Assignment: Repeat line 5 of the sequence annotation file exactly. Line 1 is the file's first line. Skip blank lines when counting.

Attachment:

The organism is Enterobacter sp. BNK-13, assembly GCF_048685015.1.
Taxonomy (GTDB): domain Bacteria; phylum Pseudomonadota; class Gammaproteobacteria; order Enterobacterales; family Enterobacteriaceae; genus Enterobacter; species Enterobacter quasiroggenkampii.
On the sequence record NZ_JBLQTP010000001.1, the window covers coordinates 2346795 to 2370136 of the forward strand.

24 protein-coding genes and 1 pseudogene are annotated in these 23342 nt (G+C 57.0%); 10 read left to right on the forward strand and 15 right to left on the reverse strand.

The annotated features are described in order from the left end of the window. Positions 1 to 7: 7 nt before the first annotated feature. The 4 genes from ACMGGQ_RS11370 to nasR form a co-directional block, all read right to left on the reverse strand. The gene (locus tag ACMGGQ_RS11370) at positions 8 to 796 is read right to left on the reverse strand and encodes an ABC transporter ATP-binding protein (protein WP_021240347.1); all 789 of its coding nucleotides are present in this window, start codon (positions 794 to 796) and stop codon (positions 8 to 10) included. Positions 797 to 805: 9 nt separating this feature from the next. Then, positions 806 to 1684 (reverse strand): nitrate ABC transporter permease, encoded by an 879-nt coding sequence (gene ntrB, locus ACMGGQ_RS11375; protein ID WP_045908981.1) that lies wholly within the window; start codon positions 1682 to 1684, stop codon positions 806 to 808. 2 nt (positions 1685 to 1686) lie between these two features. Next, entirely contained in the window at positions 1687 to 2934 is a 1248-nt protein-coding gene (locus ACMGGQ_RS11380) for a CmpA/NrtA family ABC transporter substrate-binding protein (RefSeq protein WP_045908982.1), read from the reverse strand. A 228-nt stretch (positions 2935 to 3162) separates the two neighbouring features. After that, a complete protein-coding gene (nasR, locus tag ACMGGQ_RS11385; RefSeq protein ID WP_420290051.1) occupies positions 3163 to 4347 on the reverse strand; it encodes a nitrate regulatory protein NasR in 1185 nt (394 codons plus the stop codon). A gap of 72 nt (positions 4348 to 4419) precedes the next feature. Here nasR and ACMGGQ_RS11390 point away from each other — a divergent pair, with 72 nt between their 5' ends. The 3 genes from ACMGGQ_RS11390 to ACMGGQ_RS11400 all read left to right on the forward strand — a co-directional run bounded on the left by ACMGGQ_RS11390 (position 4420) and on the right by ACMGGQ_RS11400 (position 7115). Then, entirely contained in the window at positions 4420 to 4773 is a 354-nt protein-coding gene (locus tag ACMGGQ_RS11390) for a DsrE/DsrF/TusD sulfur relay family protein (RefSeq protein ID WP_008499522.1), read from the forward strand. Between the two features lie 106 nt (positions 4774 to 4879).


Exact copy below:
The annotated features are described in order from the left end of the window. Positions 1 to 7: 7 nt before the first annotated feature. The 4 genes from ACMGGQ_RS11370 to nasR form a co-directional block, all read right to left on the reverse strand. The gene (locus tag ACMGGQ_RS11370) at positions 8 to 796 is read right to left on the reverse strand and encodes an ABC transporter ATP-binding protein (protein WP_021240347.1); all 789 of its coding nucleotides are present in this window, start codon (positions 794 to 796) and stop codon (positions 8 to 10) included. Positions 797 to 805: 9 nt separating this feature from the next. Then, positions 806 to 1684 (reverse strand): nitrate ABC transporter permease, encoded by an 879-nt coding sequence (gene ntrB, locus ACMGGQ_RS11375; protein ID WP_045908981.1) that lies wholly within the window; start codon positions 1682 to 1684, stop codon positions 806 to 808. 2 nt (positions 1685 to 1686) lie between these two features. Next, entirely contained in the window at positions 1687 to 2934 is a 1248-nt protein-coding gene (locus ACMGGQ_RS11380) for a CmpA/NrtA family ABC transporter substrate-binding protein (RefSeq protein WP_045908982.1), read from the reverse strand. A 228-nt stretch (positions 2935 to 3162) separates the two neighbouring features. After that, a complete protein-coding gene (nasR, locus tag ACMGGQ_RS11385; RefSeq protein ID WP_420290051.1) occupies positions 3163 to 4347 on the reverse strand; it encodes a nitrate regulatory protein NasR in 1185 nt (394 codons plus the stop codon). A gap of 72 nt (positions 4348 to 4419) precedes the next feature. Here nasR and ACMGGQ_RS11390 point away from each other — a divergent pair, with 72 nt between their 5' ends. The 3 genes from ACMGGQ_RS11390 to ACMGGQ_RS11400 all read left to right on the forward strand — a co-directional run bounded on the left by ACMGGQ_RS11390 (position 4420) and on the right by ACMGGQ_RS11400 (position 7115). Then, entirely contained in the window at positions 4420 to 4773 is a 354-nt protein-coding gene (locus tag ACMGGQ_RS11390) for a DsrE/DsrF/TusD sulfur relay family protein (RefSeq protein ID WP_008499522.1), read from the forward strand. Between the two features lie 106 nt (positions 4774 to 4879).